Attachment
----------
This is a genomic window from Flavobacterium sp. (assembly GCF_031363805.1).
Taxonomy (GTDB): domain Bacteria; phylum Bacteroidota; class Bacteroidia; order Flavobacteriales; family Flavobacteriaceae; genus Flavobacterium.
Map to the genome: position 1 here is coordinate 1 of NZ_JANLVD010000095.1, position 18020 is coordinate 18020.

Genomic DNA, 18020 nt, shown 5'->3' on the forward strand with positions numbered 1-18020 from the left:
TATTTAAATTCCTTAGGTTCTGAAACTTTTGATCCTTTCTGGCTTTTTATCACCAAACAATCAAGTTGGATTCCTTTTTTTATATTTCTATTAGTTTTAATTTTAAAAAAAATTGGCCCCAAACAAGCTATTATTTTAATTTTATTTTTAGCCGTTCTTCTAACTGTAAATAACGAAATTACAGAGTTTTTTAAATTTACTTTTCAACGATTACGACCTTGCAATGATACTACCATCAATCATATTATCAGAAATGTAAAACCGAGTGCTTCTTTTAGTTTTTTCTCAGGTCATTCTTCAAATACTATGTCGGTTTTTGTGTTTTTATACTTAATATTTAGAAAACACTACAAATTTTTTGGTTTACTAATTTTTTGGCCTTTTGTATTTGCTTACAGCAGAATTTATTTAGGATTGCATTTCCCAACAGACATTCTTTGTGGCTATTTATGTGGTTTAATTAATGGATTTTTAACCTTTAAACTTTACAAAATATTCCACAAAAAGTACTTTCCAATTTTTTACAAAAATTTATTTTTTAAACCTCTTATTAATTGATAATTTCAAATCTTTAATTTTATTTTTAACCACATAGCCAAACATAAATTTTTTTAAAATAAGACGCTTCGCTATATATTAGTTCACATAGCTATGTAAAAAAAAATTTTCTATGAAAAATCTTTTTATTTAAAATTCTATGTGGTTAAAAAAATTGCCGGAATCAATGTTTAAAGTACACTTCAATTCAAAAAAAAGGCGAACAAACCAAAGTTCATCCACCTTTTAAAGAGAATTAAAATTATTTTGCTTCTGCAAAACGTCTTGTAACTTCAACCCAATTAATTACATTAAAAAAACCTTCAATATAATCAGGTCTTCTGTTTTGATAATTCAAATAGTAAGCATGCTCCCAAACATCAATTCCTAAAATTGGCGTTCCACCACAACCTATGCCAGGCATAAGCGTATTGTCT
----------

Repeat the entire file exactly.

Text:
This is a genomic window from Flavobacterium sp. (assembly GCF_031363805.1).
Taxonomy (GTDB): domain Bacteria; phylum Bacteroidota; class Bacteroidia; order Flavobacteriales; family Flavobacteriaceae; genus Flavobacterium.
Map to the genome: position 1 here is coordinate 1 of NZ_JANLVD010000095.1, position 18020 is coordinate 18020.

Genomic DNA, 18020 nt, shown 5'->3' on the forward strand with positions numbered 1-18020 from the left:
TATTTAAATTCCTTAGGTTCTGAAACTTTTGATCCTTTCTGGCTTTTTATCACCAAACAATCAAGTTGGATTCCTTTTTTTATATTTCTATTAGTTTTAATTTTAAAAAAAATTGGCCCCAAACAAGCTATTATTTTAATTTTATTTTTAGCCGTTCTTCTAACTGTAAATAACGAAATTACAGAGTTTTTTAAATTTACTTTTCAACGATTACGACCTTGCAATGATACTACCATCAATCATATTATCAGAAATGTAAAACCGAGTGCTTCTTTTAGTTTTTTCTCAGGTCATTCTTCAAATACTATGTCGGTTTTTGTGTTTTTATACTTAATATTTAGAAAACACTACAAATTTTTTGGTTTACTAATTTTTTGGCCTTTTGTATTTGCTTACAGCAGAATTTATTTAGGATTGCATTTCCCAACAGACATTCTTTGTGGCTATTTATGTGGTTTAATTAATGGATTTTTAACCTTTAAACTTTACAAAATATTCCACAAAAAGTACTTTCCAATTTTTTACAAAAATTTATTTTTTAAACCTCTTATTAATTGATAATTTCAAATCTTTAATTTTATTTTTAACCACATAGCCAAACATAAATTTTTTTAAAATAAGACGCTTCGCTATATATTAGTTCACATAGCTATGTAAAAAAAAATTTTCTATGAAAAATCTTTTTATTTAAAATTCTATGTGGTTAAAAAAATTGCCGGAATCAATGTTTAAAGTACACTTCAATTCAAAAAAAAGGCGAACAAACCAAAGTTCATCCACCTTTTAAAGAGAATTAAAATTATTTTGCTTCTGCAAAACGTCTTGTAACTTCAACCCAATTAATTACATTAAAAAAACCTTCAATATAATCAGGTCTTCTGTTTTGATAATTCAAATAGTAAGCATGCTCCCAAACATCAATTCCTAAAATTGGCGTTCCACCACAACCTATGCCAGGCATAAGCGTATTGTCT